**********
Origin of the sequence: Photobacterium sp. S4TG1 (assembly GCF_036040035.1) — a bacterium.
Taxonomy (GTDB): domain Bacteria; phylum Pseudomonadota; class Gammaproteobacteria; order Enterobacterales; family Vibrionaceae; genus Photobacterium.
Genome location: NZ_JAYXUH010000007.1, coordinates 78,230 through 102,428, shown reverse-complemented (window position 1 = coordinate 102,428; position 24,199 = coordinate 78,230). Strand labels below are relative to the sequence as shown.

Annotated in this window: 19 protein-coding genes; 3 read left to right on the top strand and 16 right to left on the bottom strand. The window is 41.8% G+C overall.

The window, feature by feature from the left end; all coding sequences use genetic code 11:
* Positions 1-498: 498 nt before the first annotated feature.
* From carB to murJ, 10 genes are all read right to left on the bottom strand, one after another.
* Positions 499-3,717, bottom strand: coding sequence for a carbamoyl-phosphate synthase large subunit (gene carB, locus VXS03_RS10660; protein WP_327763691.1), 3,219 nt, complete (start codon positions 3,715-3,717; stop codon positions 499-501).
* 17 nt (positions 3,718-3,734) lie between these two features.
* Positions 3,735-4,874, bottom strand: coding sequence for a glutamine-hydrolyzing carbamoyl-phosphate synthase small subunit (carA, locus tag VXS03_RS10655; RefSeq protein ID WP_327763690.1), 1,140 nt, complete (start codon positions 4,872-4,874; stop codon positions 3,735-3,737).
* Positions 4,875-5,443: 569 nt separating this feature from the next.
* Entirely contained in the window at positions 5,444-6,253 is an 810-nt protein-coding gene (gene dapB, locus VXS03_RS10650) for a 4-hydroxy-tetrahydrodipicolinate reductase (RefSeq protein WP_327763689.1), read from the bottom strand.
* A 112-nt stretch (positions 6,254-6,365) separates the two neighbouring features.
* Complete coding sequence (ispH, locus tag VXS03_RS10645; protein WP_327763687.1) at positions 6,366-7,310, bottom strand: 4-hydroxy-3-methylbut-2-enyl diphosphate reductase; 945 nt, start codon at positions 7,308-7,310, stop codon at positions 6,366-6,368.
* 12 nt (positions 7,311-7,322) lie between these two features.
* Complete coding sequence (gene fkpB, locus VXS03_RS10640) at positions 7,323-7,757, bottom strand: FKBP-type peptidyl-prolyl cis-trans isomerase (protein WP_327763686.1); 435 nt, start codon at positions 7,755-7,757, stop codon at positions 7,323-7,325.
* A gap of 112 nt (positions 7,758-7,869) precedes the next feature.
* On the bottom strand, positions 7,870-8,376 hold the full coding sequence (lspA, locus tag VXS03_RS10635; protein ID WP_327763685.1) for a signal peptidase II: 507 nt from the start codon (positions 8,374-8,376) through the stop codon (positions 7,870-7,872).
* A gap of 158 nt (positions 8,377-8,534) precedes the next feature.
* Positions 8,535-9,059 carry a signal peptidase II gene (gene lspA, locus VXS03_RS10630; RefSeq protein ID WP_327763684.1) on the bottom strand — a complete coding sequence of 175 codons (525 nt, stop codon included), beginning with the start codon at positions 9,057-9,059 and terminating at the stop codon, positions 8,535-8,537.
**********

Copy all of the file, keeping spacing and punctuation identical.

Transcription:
Origin of the sequence: Photobacterium sp. S4TG1 (assembly GCF_036040035.1) — a bacterium.
Taxonomy (GTDB): domain Bacteria; phylum Pseudomonadota; class Gammaproteobacteria; order Enterobacterales; family Vibrionaceae; genus Photobacterium.
Genome location: NZ_JAYXUH010000007.1, coordinates 78,230 through 102,428, shown reverse-complemented (window position 1 = coordinate 102,428; position 24,199 = coordinate 78,230). Strand labels below are relative to the sequence as shown.

Annotated in this window: 19 protein-coding genes; 3 read left to right on the top strand and 16 right to left on the bottom strand. The window is 41.8% G+C overall.

The window, feature by feature from the left end; all coding sequences use genetic code 11:
* Positions 1-498: 498 nt before the first annotated feature.
* From carB to murJ, 10 genes are all read right to left on the bottom strand, one after another.
* Positions 499-3,717, bottom strand: coding sequence for a carbamoyl-phosphate synthase large subunit (gene carB, locus VXS03_RS10660; protein WP_327763691.1), 3,219 nt, complete (start codon positions 3,715-3,717; stop codon positions 499-501).
* 17 nt (positions 3,718-3,734) lie between these two features.
* Positions 3,735-4,874, bottom strand: coding sequence for a glutamine-hydrolyzing carbamoyl-phosphate synthase small subunit (carA, locus tag VXS03_RS10655; RefSeq protein ID WP_327763690.1), 1,140 nt, complete (start codon positions 4,872-4,874; stop codon positions 3,735-3,737).
* Positions 4,875-5,443: 569 nt separating this feature from the next.
* Entirely contained in the window at positions 5,444-6,253 is an 810-nt protein-coding gene (gene dapB, locus VXS03_RS10650) for a 4-hydroxy-tetrahydrodipicolinate reductase (RefSeq protein WP_327763689.1), read from the bottom strand.
* A 112-nt stretch (positions 6,254-6,365) separates the two neighbouring features.
* Complete coding sequence (ispH, locus tag VXS03_RS10645; protein WP_327763687.1) at positions 6,366-7,310, bottom strand: 4-hydroxy-3-methylbut-2-enyl diphosphate reductase; 945 nt, start codon at positions 7,308-7,310, stop codon at positions 6,366-6,368.
* 12 nt (positions 7,311-7,322) lie between these two features.
* Complete coding sequence (gene fkpB, locus VXS03_RS10640) at positions 7,323-7,757, bottom strand: FKBP-type peptidyl-prolyl cis-trans isomerase (protein WP_327763686.1); 435 nt, start codon at positions 7,755-7,757, stop codon at positions 7,323-7,325.
* A gap of 112 nt (positions 7,758-7,869) precedes the next feature.
* On the bottom strand, positions 7,870-8,376 hold the full coding sequence (lspA, locus tag VXS03_RS10635; protein ID WP_327763685.1) for a signal peptidase II: 507 nt from the start codon (positions 8,374-8,376) through the stop codon (positions 7,870-7,872).
* A gap of 158 nt (positions 8,377-8,534) precedes the next feature.
* Positions 8,535-9,059 carry a signal peptidase II gene (gene lspA, locus VXS03_RS10630; RefSeq protein ID WP_327763684.1) on the bottom strand — a complete coding sequence of 175 codons (525 nt, stop codon included), beginning with the start codon at positions 9,057-9,059 and terminating at the stop codon, positions 8,535-8,537.